Isolation booth to school exclusion: We need to find a better way
Sarah Martin-Denham, senior lecturer at the University of Sunderland and programme leader for the National Award for Special Educational Needs Coordination writes about the evidence on use of isolation in research commissioned by Together for Children to investigate the factors that lead to a rise in social, emotional and mental health needs in children and young people.
Martin-Denham writes: “I found no evidence that isolation booths improve behaviour; in fact, the findings suggest they make it worse and thereby compound learning, mental health and physical health needs.”
Children are being sent to isolation not to protect other pupils from disruptive behaviour but often for ‘minor misdemeanours’ such as uniform infractions or not doing homework. The study showed that many students were sent to isolation for long periods of time, indeed 44% of the 55 children interviewed had been in isolation for more than a year, some as long as three years.
“The teachers used to sit there and watch me cry”
Impact on wellbeing
Isolation was not just separate from other students. It was commonly actual isolation, with children not being taught nor spoken to whilst confined to the isolation booths.
School teachers and headteachers acknowledged that isolation was not appropriate for Looked After Children, which does indicate an awareness of the stress which isolation inflicts.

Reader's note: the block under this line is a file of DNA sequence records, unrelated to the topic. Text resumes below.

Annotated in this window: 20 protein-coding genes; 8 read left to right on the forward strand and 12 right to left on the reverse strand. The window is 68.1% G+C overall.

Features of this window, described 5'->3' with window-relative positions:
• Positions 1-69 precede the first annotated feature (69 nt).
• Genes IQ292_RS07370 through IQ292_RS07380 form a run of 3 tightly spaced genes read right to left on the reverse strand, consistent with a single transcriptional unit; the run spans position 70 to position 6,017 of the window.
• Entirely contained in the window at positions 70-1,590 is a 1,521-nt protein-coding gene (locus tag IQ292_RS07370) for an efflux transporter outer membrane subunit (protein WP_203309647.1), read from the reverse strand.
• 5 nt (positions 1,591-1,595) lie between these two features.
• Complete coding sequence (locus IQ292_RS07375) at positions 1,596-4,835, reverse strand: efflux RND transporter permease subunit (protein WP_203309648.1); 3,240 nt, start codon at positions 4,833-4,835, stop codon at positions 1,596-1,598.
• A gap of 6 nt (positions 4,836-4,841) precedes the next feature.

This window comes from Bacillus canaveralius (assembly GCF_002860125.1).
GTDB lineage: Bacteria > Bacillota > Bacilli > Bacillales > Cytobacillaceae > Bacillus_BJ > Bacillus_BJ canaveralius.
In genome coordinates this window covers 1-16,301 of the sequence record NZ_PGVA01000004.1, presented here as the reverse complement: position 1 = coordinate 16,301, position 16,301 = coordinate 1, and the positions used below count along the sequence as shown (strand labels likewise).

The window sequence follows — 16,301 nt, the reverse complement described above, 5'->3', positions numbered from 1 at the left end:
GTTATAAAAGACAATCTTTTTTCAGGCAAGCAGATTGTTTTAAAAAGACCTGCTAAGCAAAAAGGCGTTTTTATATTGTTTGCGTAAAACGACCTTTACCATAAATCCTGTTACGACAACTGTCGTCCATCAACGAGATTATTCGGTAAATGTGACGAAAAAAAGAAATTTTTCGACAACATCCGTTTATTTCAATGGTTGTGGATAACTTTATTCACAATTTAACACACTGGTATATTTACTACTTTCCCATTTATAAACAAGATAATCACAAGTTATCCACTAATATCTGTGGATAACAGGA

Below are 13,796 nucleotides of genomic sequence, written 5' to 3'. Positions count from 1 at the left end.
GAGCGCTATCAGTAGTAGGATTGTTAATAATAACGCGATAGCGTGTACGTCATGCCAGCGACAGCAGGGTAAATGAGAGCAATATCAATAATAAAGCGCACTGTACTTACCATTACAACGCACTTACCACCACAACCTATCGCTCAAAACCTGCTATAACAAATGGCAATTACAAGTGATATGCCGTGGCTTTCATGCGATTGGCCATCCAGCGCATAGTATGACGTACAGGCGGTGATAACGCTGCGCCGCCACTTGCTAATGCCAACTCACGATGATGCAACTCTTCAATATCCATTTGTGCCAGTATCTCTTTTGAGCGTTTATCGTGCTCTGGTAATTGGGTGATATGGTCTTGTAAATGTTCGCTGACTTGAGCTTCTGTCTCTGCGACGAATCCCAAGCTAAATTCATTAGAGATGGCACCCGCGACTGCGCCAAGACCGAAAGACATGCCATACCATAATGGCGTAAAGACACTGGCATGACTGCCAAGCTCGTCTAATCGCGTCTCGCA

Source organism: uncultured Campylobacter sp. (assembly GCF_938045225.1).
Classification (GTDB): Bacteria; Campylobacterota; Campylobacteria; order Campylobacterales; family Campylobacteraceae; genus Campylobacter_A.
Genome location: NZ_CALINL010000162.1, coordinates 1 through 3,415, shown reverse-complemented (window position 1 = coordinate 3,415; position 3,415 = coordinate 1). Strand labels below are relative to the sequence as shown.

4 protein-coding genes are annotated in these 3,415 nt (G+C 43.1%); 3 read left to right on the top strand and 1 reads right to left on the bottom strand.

The report gives both children’s and their caregivers accounts of isolation. One child said “I used to pull my
hair out, scratch my face. I couldn’t cope with it at all. The teachers used to sit there and watch me cry’. Another child reported that they “used to call it ‘the bridge’ because it made you want to just jump off a bridge”. The report noted that while the schools had a duty to ensure children’s welfare that it was clearly severely impacting it.
One caregiver explained: “you will have to give him some sort of break because that is in his recommendations from the Ed Psychologist. He has to have these breaks. You are basically torturing him.”
Another said: “a school we know uses the term lockdown for isolation. ‘We’re putting you in lockdown? Wow! It’s like come on. What type of word is that? They’ve got no windows in the room where the child goes.”
Caregivers identified basic needs such as nurture and stimulation being needed for their child’s healthy emotional development.
“You are basically torturing him”
Read report which blog post comments on in full: An investigation into the perceived enablers and barriers to mainstream schooling: The voices of children excluded from school, their caregivers and professionals . Martin-Denham, S. (2020) University of Sunderland.